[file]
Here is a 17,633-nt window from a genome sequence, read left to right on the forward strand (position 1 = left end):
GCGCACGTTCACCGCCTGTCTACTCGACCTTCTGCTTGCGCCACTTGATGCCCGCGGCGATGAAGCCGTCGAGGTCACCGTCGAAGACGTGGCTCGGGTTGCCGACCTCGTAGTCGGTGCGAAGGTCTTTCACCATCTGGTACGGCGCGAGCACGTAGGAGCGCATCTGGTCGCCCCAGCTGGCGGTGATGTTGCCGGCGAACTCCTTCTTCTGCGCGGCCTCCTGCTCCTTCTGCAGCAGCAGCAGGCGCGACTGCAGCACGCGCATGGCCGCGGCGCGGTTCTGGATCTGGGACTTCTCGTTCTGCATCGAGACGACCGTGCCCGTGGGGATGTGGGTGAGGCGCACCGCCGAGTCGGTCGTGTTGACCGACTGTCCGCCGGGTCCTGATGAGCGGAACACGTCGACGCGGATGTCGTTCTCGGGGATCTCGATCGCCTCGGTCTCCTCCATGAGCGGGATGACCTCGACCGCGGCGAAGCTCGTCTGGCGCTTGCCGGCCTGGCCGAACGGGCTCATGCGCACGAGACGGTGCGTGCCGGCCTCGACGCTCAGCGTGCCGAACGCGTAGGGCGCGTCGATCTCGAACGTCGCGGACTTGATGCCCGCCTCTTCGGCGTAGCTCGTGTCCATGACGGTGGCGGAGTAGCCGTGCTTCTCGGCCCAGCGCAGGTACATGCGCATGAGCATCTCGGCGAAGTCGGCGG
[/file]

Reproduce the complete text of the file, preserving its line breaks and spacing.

Here is a 17,633-nt window from a genome sequence, read left to right on the forward strand (position 1 = left end):
GCGCACGTTCACCGCCTGTCTACTCGACCTTCTGCTTGCGCCACTTGATGCCCGCGGCGATGAAGCCGTCGAGGTCACCGTCGAAGACGTGGCTCGGGTTGCCGACCTCGTAGTCGGTGCGAAGGTCTTTCACCATCTGGTACGGCGCGAGCACGTAGGAGCGCATCTGGTCGCCCCAGCTGGCGGTGATGTTGCCGGCGAACTCCTTCTTCTGCGCGGCCTCCTGCTCCTTCTGCAGCAGCAGCAGGCGCGACTGCAGCACGCGCATGGCCGCGGCGCGGTTCTGGATCTGGGACTTCTCGTTCTGCATCGAGACGACCGTGCCCGTGGGGATGTGGGTGAGGCGCACCGCCGAGTCGGTCGTGTTGACCGACTGTCCGCCGGGTCCTGATGAGCGGAACACGTCGACGCGGATGTCGTTCTCGGGGATCTCGATCGCCTCGGTCTCCTCCATGAGCGGGATGACCTCGACCGCGGCGAAGCTCGTCTGGCGCTTGCCGGCCTGGCCGAACGGGCTCATGCGCACGAGACGGTGCGTGCCGGCCTCGACGCTCAGCGTGCCGAACGCGTAGGGCGCGTCGATCTCGAACGTCGCGGACTTGATGCCCGCCTCTTCGGCGTAGCTCGTGTCCATGACGGTGGCGGAGTAGCCGTGCTTCTCGGCCCAGCGCAGGTACATGCGCATGAGCATCTCGGCGAAGTCGGCGG